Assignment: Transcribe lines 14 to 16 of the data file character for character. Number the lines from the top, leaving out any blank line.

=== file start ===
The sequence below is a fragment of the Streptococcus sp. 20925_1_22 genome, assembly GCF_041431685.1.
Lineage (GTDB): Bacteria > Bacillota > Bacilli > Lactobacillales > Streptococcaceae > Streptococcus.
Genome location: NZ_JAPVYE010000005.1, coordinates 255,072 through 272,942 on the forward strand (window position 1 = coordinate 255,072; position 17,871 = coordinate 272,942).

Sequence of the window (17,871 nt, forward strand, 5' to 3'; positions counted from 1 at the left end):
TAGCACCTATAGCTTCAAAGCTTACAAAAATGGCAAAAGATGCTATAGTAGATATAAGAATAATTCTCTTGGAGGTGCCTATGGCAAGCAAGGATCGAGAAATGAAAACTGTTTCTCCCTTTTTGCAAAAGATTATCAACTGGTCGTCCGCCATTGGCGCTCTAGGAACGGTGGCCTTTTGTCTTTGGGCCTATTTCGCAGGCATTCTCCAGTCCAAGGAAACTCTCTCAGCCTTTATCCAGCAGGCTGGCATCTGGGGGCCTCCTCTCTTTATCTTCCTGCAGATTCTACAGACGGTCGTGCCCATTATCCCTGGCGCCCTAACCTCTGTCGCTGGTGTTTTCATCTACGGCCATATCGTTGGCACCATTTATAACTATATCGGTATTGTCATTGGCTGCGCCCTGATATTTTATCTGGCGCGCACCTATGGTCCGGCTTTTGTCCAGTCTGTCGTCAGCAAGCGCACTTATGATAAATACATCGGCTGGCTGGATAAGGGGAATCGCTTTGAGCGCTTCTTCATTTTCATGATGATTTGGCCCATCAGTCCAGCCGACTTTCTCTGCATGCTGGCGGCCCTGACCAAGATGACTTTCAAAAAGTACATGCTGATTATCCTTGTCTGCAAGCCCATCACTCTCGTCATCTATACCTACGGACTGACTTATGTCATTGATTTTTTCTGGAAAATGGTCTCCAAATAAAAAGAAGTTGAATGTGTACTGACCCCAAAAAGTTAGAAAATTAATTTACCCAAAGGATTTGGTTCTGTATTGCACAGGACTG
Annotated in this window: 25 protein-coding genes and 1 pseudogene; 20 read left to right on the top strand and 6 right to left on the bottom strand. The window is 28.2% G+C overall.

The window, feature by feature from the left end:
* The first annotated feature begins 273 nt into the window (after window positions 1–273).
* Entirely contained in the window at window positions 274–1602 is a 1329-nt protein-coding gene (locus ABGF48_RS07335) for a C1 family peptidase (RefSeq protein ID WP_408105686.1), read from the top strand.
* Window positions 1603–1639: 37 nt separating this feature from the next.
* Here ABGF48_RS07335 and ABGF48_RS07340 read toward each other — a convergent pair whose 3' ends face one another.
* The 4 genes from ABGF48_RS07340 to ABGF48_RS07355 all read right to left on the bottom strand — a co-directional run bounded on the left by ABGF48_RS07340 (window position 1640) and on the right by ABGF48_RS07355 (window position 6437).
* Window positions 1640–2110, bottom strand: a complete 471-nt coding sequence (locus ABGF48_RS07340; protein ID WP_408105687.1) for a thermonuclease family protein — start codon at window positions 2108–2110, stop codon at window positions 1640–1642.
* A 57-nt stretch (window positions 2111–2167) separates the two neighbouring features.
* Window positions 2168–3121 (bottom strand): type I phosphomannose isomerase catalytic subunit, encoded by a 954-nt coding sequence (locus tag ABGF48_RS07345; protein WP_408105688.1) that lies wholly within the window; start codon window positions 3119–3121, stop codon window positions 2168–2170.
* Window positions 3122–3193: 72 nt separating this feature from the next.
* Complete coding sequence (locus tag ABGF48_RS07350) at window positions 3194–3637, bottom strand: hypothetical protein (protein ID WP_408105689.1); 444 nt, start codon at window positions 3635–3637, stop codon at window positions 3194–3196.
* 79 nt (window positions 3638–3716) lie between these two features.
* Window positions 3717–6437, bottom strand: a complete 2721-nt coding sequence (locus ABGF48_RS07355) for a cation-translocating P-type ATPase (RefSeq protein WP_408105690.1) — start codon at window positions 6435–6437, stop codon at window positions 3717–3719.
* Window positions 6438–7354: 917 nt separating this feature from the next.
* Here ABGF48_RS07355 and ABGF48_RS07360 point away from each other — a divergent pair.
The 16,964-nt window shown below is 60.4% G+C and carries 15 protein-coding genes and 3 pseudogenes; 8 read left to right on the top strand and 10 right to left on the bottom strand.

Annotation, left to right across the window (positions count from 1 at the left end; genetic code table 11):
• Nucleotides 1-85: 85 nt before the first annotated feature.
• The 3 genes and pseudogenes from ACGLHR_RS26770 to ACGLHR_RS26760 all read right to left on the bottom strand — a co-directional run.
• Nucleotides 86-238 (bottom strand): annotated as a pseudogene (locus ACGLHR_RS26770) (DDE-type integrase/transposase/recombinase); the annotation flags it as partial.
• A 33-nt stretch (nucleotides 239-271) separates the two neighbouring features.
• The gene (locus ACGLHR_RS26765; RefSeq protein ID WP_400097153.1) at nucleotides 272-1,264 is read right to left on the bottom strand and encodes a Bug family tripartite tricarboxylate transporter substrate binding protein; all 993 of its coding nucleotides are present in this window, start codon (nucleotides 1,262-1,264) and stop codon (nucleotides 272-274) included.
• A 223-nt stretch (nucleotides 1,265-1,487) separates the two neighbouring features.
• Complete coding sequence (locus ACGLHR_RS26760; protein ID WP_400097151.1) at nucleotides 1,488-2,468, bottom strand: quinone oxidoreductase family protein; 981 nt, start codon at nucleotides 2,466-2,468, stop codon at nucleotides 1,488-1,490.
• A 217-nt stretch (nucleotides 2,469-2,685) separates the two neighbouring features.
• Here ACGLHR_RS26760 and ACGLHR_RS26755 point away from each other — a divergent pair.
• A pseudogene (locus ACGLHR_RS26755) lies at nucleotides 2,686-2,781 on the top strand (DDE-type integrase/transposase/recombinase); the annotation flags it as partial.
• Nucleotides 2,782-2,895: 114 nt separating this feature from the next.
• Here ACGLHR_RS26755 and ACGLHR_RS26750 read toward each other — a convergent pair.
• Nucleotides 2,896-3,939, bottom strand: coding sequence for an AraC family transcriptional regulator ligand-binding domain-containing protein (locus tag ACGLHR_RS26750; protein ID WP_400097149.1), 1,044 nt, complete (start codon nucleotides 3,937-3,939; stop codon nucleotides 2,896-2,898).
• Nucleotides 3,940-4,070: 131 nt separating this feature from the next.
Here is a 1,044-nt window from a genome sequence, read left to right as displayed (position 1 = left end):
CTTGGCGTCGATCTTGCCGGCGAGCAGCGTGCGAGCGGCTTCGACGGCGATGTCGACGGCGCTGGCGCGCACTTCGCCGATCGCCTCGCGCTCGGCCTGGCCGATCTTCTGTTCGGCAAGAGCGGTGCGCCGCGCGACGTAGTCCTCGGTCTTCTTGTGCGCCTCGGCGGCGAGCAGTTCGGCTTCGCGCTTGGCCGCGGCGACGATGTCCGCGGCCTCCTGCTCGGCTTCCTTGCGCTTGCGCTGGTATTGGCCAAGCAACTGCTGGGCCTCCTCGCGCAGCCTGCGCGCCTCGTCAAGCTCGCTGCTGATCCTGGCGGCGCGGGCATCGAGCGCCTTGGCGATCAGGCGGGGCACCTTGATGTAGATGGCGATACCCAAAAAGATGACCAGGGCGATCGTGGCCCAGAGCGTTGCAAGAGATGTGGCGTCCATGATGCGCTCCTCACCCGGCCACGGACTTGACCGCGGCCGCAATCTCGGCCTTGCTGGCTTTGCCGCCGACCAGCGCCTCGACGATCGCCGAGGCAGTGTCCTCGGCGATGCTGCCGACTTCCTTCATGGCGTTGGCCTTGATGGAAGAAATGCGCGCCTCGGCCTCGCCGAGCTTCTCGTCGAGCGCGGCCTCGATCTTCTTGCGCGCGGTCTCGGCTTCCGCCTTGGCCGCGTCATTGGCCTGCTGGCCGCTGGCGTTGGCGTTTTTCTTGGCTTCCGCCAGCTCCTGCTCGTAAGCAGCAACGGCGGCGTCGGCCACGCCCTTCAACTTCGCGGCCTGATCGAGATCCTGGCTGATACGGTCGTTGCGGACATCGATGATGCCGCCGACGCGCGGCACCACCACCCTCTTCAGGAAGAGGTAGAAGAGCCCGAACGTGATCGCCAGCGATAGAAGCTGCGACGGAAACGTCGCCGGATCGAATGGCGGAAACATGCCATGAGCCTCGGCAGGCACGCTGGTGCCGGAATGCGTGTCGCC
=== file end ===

* A 57-nt stretch (window positions 2111–2167) separates the two neighbouring features.
* Window positions 2168–3121 (bottom strand): type I phosphomannose isomerase catalytic subunit, encoded by a 954-nt coding sequence (locus tag ABGF48_RS07345; protein WP_408105688.1) that lies wholly within the window; start codon window positions 3119–3121, stop codon window positions 2168–2170.
* Window positions 3122–3193: 72 nt separating this feature from the next.